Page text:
When he’d land, he’d bank the helicopter over and he’d circle around over the field and throw his Stetson hat out over the crowd. Now, that was dramatic and he had about a four-beaver hat, you know. That was a good one. And when he did it, those of us on the ground who were part of the crew, our job was to go get that hat. We had to reclaim that hat and if we didn’t get it, we’d catch “Hail, Columbia” from the boss then.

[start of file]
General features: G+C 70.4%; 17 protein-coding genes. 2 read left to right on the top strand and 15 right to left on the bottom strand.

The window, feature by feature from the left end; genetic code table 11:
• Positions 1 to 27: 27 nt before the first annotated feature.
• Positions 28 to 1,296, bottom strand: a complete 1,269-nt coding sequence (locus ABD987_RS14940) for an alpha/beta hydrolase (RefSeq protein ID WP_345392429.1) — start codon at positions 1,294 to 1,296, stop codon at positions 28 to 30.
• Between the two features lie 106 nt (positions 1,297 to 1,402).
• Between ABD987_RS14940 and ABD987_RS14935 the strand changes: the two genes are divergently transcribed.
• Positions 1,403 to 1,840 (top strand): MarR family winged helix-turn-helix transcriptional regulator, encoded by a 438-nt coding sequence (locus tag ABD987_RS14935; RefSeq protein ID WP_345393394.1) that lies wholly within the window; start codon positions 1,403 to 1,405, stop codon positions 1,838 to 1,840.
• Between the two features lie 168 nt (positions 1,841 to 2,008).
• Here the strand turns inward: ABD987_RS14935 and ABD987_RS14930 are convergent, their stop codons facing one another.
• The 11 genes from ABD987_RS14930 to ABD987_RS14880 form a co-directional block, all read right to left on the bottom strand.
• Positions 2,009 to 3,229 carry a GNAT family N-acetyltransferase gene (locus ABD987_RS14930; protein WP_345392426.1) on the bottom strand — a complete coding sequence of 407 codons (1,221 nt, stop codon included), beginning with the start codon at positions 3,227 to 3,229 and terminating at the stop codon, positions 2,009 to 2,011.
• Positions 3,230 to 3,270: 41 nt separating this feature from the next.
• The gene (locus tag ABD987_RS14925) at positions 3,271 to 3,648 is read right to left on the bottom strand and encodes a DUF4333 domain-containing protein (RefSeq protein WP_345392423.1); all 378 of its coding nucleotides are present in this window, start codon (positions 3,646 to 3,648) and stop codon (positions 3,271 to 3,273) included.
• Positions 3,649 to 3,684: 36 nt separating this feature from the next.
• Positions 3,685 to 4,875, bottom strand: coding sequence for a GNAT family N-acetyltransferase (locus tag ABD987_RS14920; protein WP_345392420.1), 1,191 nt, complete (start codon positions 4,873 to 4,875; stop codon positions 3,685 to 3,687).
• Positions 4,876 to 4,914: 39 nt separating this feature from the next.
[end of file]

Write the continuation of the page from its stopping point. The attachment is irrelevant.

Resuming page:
And he’d say, “Do you know how much that hat cost me? Do you know how much? Have you been in to buy a Stetson hat lately?” We’d say no, of course we wouldn’t ‘cause we didn’t dare wear a hat like it. He said, “That’s coming out of my pocket. You get that hat when we throw it out,” and we’d have to go get that hat.
Usually we could get it, but if you got it recovered by a little 10-year-old boy, it was pretty hard to run up and say, “Son, give me that hat,” and take it away from him. So it wasn’t always pleasant.